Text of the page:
The generative poem "The Fabric of Everyday Life" explores both the creative possibilities and the “big brother” overtones of ubicomp technologies. In this work, Malloy’s poet/artist/coder’s authoring system brings phrases unpredictably to the forefront at the will of the computer -- allowing, if the reader generates several versions, multiple interpretations. Within this framework, both the unpredictable juxtaposition of wired and unwired objects and the aleatory questions (such as "where is the sound of the modem?" "where are the light switches of our childhood?) situate "The Fabric of Everyday Life” in an era of changing technologies.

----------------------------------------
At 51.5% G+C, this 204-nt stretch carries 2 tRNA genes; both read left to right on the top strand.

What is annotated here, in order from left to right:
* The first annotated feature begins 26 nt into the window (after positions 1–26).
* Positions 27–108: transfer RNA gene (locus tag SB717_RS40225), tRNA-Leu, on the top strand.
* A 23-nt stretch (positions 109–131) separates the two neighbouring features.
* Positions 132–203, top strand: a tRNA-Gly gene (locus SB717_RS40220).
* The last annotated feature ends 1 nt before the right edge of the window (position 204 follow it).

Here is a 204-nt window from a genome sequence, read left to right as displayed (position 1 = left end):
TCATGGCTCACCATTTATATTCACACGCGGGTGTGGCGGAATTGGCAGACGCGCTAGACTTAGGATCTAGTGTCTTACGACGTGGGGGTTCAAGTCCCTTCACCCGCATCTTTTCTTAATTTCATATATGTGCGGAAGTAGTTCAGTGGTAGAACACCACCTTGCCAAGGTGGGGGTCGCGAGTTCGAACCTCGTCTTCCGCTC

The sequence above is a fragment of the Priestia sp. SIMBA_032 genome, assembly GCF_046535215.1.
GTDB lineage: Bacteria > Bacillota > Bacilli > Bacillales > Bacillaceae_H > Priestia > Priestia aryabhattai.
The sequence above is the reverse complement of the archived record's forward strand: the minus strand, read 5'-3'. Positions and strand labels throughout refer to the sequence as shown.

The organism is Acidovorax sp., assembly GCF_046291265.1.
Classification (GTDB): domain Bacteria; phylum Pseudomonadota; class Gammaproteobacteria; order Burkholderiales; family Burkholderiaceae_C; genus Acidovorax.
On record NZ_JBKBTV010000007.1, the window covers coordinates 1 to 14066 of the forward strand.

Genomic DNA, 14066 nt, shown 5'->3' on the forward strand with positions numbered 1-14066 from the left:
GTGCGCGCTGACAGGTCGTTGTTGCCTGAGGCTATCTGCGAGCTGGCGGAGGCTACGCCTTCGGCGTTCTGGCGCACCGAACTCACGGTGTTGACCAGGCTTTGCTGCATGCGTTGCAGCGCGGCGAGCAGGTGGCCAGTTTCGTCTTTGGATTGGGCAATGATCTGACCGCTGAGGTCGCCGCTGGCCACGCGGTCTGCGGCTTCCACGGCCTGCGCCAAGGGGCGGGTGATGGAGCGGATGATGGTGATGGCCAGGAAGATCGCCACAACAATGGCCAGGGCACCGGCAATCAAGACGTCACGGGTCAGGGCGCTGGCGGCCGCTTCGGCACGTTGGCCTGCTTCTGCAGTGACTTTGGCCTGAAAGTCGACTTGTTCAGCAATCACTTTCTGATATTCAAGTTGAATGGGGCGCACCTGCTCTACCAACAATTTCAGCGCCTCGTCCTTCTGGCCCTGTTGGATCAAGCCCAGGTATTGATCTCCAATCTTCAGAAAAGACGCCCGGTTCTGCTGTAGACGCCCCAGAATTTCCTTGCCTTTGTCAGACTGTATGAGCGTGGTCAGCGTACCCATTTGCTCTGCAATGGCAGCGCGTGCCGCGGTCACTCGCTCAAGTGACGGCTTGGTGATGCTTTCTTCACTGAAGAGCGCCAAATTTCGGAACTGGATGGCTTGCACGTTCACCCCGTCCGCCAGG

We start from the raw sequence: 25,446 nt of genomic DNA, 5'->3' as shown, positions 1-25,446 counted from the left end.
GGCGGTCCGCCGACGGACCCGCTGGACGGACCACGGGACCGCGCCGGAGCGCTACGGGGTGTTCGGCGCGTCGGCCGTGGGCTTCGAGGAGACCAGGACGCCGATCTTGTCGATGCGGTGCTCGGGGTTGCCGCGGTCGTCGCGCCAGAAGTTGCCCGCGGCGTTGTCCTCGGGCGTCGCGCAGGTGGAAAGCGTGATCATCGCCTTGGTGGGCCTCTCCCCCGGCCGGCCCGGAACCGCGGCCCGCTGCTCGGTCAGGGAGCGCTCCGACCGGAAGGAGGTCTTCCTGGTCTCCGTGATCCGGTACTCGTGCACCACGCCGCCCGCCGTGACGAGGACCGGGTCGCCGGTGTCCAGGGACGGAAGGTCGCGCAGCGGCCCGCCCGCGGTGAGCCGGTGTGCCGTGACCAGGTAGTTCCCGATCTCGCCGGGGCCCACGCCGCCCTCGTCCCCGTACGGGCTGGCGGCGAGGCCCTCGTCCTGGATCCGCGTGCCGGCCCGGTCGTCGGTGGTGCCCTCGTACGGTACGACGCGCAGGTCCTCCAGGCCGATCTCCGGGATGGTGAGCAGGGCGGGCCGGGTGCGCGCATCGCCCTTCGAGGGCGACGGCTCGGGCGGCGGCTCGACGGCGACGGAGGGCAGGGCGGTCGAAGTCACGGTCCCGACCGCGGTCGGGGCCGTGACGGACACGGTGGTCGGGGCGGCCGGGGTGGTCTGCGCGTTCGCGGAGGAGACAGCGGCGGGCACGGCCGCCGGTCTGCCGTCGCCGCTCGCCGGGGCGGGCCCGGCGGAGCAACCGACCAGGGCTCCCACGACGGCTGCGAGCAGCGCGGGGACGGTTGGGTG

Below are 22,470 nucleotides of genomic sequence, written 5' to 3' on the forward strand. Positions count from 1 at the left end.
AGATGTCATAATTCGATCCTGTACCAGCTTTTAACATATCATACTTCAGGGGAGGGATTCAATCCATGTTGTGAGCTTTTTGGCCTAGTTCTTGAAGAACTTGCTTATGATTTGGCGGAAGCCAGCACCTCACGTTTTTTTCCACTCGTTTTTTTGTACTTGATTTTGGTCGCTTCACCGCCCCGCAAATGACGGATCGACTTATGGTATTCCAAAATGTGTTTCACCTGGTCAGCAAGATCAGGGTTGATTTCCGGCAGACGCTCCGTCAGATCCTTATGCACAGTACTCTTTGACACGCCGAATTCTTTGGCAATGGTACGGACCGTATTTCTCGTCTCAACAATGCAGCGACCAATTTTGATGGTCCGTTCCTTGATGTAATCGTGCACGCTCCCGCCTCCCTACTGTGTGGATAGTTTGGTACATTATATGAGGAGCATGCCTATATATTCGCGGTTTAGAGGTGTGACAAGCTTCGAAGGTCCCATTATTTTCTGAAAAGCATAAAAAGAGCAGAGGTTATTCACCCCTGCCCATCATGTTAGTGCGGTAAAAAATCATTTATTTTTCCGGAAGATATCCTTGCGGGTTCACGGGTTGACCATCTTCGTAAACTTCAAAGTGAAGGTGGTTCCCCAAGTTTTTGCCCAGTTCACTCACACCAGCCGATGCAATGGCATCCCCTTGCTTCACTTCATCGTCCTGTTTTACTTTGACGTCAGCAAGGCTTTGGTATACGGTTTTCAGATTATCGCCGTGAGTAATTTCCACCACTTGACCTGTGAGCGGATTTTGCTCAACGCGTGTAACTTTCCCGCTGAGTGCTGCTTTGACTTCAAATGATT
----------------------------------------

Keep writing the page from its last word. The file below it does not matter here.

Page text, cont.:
The title is a phrase from Mark Weiser’s classic paper, "The Computer for the 21st Century" (Scientific American, 265:3, September 1991. pp. 94-104), where he wrote: "The most profound technologies are those that disappear. They weave themselves into the fabric of everyday life until they are indistinguishable from it." It should be noted that in addition to primary researcher work in the field, (for instance, the wireless chalk is taken from "The Computer for the 21st Century"), some of the wired objects in the poem could be created with artists’ "Internet of things" uses of Arduino.